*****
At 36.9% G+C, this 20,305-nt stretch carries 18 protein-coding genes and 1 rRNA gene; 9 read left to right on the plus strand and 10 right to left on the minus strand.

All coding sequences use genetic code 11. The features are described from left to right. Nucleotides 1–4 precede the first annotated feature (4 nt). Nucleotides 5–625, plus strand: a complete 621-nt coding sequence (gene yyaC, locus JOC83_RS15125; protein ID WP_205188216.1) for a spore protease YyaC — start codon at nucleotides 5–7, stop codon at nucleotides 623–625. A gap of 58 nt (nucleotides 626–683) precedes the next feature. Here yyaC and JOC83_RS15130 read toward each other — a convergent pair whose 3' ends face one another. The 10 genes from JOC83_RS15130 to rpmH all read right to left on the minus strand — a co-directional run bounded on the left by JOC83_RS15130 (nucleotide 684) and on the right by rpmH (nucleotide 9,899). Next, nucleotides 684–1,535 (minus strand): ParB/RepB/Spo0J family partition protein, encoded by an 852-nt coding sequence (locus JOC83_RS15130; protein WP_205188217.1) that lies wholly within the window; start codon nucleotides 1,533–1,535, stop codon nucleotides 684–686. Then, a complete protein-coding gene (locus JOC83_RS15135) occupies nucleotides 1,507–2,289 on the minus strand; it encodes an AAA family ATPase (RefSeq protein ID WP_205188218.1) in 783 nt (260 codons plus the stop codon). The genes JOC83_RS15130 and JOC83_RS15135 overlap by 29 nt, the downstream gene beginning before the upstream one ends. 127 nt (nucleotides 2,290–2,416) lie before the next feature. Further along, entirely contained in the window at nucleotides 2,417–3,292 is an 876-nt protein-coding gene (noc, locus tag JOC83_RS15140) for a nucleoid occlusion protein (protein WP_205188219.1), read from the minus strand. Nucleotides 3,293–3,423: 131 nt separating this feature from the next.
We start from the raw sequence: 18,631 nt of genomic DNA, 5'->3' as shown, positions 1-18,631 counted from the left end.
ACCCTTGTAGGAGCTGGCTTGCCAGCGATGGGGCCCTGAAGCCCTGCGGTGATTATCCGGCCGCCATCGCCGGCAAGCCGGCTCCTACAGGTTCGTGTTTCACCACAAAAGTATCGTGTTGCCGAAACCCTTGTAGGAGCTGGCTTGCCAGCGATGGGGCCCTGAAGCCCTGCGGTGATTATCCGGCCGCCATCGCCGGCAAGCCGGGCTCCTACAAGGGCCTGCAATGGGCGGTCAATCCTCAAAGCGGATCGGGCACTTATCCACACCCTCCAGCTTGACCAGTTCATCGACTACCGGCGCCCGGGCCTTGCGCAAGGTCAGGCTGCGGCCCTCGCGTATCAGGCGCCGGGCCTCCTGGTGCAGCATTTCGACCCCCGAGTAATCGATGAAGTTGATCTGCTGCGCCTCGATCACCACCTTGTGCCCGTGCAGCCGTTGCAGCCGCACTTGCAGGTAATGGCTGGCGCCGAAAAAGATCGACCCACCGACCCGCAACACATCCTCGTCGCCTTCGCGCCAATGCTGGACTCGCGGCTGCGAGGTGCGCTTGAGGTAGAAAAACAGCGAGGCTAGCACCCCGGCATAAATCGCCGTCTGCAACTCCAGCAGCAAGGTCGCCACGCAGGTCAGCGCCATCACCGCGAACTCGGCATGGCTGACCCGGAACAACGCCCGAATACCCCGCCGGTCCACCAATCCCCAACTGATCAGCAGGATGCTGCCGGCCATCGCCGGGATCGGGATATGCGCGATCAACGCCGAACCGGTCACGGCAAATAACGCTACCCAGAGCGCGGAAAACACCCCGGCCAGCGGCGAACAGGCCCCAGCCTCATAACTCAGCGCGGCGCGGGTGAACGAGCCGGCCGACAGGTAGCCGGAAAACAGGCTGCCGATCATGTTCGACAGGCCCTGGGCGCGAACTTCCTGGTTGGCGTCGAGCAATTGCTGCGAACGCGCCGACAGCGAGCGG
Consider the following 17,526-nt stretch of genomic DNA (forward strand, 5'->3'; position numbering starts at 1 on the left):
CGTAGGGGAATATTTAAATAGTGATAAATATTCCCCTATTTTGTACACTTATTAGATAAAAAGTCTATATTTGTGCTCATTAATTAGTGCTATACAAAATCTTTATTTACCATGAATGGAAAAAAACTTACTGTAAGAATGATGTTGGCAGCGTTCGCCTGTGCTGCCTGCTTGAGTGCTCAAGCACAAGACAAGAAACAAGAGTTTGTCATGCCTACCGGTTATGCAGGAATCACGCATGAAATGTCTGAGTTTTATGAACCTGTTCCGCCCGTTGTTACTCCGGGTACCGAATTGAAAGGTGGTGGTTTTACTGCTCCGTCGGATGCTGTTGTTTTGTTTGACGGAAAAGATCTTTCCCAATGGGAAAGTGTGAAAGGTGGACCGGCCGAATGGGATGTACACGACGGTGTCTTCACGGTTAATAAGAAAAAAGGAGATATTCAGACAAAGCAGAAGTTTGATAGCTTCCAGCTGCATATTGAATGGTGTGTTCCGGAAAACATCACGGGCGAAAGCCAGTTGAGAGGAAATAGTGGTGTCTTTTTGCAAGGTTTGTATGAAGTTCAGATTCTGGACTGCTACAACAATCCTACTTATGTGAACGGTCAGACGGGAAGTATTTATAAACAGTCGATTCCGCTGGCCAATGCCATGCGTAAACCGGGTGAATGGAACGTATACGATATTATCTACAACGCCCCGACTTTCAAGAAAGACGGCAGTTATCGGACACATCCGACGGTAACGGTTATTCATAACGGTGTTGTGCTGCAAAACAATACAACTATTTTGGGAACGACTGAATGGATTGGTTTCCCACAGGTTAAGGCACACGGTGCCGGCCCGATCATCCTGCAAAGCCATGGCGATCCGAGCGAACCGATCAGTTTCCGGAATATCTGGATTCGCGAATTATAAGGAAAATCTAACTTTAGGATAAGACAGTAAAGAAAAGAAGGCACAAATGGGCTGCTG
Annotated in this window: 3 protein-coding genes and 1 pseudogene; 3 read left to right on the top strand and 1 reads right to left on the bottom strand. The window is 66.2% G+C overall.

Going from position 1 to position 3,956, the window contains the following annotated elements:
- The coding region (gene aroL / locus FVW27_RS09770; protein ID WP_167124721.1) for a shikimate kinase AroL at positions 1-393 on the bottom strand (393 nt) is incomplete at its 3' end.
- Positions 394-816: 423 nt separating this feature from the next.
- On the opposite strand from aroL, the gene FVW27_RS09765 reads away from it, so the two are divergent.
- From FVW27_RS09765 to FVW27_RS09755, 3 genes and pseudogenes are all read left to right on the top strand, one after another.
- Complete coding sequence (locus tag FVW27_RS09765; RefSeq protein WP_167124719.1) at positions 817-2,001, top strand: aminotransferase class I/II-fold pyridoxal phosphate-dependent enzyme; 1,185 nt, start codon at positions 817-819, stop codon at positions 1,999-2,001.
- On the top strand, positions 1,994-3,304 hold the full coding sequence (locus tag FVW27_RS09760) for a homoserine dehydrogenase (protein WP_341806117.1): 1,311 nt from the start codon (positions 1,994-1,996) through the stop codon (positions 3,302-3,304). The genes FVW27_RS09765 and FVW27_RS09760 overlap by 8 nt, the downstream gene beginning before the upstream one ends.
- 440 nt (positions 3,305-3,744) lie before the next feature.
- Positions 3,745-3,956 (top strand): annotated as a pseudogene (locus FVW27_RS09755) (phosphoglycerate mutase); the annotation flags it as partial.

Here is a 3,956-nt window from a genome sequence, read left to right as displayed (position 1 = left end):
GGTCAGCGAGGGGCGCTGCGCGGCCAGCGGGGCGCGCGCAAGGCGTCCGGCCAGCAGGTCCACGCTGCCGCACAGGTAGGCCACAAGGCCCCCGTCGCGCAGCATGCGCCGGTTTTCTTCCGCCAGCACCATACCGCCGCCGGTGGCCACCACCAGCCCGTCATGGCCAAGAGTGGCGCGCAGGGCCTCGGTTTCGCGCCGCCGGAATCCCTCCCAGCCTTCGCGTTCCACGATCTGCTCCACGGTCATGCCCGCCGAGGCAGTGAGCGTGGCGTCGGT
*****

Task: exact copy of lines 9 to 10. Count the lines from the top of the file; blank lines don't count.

- The coding region (gene aroL / locus FVW27_RS09770; protein ID WP_167124721.1) for a shikimate kinase AroL at positions 1-393 on the bottom strand (393 nt) is incomplete at its 3' end.
- Positions 394-816: 423 nt separating this feature from the next.